Commentary

Portland City Council chasing opportunity into oblivion

on

Recently, the Housing Committee of Portland’s City Council met to discuss the possibility of tightening the regulations surrounding rental agreements in the city that last fewer than 30 days. Referred to as “short-term rentals” (STRs), some might recognize this service as similar to one offered by AirBnB, an internet company that connects homeowners with vacationers looking for a place to stay for a duration of one night to one month.

Proponents of stricter rules claim that more housing stock devoted to short-term rentals in the city means fewer options for long-term tenants, raising rents and squeezing out lower-income folks. Self-proclaimed “Democratic Socialist” Joey Brunelle is running for an at-large seat on the council currently held by Nicholas Mavodones. He wants the city to implement a “One Person, One Listing” policy like that of San Francisco where residents cannot register more than one unit in their primary residence and cannot rent it for more than 90 days per year.

Since this January, short-term rental hosts have had to register their offerings with the city. Current rules allow a property owner to register up to five short-term rental units in buildings she owns, granted she pay fees escalating based on the number of units. Fees are higher for non-owner-occupied registrations, the number of which are capped at 300 on the mainland.  The islands are exempt from the overall cap.

At the most recent meeting, District 1 councilor Belinda Ray, who represents the East End neighborhood, indicated that she is considering restricting non-owner occupied rentals even further by defining only the building owner’s immediate residence as “owner occupied,” and other rooms or apartments in the same building as “non-owner occupied.” Mayor Ethan Strimling has floated the idea of increasing STR fees by 400 percent because of their “detrimental impact” on the city’s rental market.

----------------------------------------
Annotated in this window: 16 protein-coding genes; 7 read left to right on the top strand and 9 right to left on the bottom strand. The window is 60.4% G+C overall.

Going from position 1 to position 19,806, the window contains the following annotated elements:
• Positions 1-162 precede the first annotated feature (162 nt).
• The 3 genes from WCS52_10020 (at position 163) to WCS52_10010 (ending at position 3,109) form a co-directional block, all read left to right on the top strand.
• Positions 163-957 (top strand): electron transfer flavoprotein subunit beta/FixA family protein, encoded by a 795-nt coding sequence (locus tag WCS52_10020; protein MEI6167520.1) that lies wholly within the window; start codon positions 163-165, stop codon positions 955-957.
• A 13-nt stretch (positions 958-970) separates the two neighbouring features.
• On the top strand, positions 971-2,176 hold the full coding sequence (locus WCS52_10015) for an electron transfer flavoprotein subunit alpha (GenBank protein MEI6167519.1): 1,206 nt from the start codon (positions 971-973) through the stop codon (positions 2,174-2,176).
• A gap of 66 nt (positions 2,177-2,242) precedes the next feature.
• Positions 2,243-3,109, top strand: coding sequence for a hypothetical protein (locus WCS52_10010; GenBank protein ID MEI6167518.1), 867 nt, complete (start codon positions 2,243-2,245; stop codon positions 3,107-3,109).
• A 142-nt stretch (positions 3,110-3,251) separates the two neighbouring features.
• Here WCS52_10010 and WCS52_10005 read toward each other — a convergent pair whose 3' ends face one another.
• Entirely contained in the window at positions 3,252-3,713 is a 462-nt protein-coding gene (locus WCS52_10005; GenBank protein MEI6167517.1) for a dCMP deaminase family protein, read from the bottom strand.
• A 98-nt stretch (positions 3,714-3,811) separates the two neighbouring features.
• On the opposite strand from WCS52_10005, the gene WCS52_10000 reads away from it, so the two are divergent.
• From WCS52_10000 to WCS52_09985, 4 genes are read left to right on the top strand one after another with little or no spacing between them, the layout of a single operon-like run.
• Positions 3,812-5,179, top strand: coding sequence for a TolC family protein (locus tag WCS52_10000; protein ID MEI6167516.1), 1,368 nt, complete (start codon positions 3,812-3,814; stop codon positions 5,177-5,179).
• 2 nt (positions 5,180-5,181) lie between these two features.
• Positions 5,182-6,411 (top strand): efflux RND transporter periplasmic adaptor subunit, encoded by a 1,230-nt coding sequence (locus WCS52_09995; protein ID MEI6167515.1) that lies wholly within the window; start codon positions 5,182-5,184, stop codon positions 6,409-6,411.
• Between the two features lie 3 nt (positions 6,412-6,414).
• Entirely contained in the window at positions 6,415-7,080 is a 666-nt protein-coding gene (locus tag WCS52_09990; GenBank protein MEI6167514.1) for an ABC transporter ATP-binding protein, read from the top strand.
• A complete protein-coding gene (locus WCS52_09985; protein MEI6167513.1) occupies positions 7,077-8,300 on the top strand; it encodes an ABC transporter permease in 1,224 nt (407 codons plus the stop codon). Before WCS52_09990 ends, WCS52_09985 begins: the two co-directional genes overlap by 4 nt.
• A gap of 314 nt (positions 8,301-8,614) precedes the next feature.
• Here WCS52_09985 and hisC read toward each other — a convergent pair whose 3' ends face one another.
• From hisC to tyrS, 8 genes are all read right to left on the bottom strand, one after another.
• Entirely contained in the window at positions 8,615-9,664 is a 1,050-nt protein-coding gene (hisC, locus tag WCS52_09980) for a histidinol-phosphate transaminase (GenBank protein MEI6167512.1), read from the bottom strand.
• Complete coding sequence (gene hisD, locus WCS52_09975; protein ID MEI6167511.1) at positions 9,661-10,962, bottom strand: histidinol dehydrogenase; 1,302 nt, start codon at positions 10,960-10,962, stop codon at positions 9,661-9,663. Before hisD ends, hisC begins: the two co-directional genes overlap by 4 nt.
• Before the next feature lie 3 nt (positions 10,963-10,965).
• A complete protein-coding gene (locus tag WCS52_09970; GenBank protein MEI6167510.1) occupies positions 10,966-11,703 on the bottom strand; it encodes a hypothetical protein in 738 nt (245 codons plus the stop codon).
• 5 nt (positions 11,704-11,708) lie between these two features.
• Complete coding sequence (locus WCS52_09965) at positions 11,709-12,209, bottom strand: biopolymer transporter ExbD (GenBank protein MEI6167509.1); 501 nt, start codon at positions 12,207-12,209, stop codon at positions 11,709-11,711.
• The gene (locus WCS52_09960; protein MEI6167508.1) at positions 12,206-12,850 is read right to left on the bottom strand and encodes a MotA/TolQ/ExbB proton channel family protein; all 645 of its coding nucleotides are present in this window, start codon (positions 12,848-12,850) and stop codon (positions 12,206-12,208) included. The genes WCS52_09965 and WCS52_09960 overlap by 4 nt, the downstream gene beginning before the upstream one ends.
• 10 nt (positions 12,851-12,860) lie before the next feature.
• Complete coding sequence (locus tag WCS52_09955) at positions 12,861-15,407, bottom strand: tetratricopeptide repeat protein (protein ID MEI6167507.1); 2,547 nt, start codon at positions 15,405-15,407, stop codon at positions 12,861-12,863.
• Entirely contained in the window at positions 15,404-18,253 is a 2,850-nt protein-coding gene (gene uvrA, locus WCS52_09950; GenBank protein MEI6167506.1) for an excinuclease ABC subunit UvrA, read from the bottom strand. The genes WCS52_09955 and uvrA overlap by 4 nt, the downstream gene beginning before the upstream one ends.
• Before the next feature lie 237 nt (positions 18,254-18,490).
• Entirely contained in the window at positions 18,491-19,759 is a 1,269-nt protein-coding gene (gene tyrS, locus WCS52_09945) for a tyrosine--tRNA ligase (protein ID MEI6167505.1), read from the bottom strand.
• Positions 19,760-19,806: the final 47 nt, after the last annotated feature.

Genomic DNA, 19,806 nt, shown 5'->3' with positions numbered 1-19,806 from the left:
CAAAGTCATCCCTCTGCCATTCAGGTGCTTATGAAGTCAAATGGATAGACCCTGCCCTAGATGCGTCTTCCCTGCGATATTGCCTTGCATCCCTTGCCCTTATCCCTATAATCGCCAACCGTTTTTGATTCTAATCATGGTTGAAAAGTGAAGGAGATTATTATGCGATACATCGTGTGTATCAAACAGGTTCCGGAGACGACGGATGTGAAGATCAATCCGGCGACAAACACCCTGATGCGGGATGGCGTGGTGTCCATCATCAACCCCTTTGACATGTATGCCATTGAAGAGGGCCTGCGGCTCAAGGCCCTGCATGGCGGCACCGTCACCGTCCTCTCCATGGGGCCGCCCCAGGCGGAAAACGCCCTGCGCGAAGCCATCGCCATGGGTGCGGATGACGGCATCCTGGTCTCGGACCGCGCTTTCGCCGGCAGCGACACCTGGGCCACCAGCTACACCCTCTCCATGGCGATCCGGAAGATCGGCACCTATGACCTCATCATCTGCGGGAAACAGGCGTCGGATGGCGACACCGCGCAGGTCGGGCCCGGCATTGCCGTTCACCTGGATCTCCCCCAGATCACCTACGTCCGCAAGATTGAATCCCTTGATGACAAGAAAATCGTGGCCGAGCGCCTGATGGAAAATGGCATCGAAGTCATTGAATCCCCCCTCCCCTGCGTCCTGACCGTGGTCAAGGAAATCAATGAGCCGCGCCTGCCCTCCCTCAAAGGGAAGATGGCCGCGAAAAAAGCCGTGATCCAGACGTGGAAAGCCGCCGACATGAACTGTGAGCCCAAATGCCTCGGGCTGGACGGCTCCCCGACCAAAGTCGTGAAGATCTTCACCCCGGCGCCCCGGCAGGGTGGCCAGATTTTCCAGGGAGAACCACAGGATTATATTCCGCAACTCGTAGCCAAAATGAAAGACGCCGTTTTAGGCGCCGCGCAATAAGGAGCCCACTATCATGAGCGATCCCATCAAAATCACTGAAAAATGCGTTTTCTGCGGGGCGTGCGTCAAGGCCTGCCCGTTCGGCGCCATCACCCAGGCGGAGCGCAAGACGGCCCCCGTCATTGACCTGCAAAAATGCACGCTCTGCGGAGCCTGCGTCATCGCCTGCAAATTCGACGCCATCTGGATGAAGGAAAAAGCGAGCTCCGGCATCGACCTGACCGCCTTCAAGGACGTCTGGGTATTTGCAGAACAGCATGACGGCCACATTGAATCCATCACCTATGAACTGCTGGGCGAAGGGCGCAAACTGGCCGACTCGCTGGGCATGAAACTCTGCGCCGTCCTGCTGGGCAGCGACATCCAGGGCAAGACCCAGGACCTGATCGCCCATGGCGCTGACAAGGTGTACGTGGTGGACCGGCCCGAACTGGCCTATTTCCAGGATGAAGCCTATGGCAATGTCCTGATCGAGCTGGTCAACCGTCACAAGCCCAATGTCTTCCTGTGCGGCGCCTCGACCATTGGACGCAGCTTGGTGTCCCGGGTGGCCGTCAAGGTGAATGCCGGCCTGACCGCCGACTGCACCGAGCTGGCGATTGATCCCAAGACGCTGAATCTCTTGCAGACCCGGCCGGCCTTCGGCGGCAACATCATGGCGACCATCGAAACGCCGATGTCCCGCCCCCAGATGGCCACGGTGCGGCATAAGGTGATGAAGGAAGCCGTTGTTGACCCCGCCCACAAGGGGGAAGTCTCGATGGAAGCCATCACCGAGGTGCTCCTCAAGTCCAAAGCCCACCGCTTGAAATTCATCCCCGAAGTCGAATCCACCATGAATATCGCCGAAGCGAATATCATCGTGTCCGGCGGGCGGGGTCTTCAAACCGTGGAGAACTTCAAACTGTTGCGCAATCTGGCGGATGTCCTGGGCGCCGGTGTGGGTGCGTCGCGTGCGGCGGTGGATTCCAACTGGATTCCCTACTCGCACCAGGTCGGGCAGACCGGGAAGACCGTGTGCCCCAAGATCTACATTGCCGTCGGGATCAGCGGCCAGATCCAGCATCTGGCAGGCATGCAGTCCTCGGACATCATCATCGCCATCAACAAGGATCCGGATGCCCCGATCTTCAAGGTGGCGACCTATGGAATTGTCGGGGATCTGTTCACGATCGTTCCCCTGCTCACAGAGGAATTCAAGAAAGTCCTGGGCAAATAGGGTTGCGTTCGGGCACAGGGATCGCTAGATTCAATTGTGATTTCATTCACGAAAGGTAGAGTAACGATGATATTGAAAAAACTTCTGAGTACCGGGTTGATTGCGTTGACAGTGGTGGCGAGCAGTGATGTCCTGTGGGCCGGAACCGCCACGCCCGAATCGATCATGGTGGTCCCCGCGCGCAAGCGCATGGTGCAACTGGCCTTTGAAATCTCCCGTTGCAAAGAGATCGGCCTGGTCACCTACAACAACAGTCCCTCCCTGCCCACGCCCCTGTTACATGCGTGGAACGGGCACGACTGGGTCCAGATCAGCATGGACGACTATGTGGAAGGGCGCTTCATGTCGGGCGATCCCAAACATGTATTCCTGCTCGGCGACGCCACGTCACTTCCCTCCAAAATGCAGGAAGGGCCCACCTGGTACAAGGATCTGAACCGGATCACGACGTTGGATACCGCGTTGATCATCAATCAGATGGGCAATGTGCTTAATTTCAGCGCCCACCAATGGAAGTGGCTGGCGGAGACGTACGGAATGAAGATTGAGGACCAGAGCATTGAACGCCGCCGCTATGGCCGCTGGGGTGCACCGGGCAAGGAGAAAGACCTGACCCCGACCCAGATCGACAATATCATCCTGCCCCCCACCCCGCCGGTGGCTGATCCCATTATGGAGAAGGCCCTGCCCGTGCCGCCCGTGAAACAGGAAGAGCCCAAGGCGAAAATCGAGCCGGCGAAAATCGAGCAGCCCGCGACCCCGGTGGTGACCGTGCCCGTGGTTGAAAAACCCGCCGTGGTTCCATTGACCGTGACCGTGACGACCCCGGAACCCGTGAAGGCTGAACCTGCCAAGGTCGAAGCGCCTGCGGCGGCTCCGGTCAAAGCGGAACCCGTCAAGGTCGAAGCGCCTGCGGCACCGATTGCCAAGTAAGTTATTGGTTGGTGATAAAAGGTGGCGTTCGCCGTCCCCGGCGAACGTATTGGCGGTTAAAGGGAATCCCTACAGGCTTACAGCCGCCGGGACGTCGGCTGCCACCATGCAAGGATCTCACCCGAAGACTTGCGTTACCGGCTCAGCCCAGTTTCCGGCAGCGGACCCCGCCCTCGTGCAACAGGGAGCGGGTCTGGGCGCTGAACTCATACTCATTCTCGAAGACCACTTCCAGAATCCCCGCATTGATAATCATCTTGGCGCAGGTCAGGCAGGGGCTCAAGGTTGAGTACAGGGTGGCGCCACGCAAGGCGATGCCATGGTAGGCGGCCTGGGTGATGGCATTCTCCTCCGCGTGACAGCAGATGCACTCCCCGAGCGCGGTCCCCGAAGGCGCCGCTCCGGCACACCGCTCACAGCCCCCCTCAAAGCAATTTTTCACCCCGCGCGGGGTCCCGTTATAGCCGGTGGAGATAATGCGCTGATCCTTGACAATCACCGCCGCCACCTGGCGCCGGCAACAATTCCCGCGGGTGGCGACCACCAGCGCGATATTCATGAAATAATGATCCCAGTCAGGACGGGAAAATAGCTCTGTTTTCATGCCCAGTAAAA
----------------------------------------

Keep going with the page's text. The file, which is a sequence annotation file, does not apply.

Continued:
The rules in Portland as they currently stand are less restrictive–but no less wrongheaded–than those under consideration in South Portland, where non-owner occupied short-term rentals would only be allowed in single-family homes located in commercial zones. Owner-occupied short-term rentals would only be allowed in SoPo’s residential zones and in buildings with four or fewer units. Further discussion was postponed following the submission of a petition with 67 pages of signatures to nullify the rules. The council could decide to send the question to the voters.

Fears of rising rents because of stagnant housing supply are fueling the impassioned pleas to tax STRs out of existence. Made by well-intentioned, but ill-informed activists yet again, arguments against allowing property owners to provide value to visitors without a middleman rely on a one-sided, cynical view of society. They view this issue as a way to take out their frustrations on a service they don’t understand and a constituency which has little organized effort protecting it.

In reality, all types of people are utilizing services like AirBnb. They are coming to Portland with or without a prior connection to the city.

For instance, future residents will use STR services to find a place to stay for a few weeks while they lock down their next apartment. Families of USM, SMCC, or UNE graduates might book a place on the peninsula to be closer to campus. Wedding parties might do the same to be able to walk downtown and avoid designating a sober driver.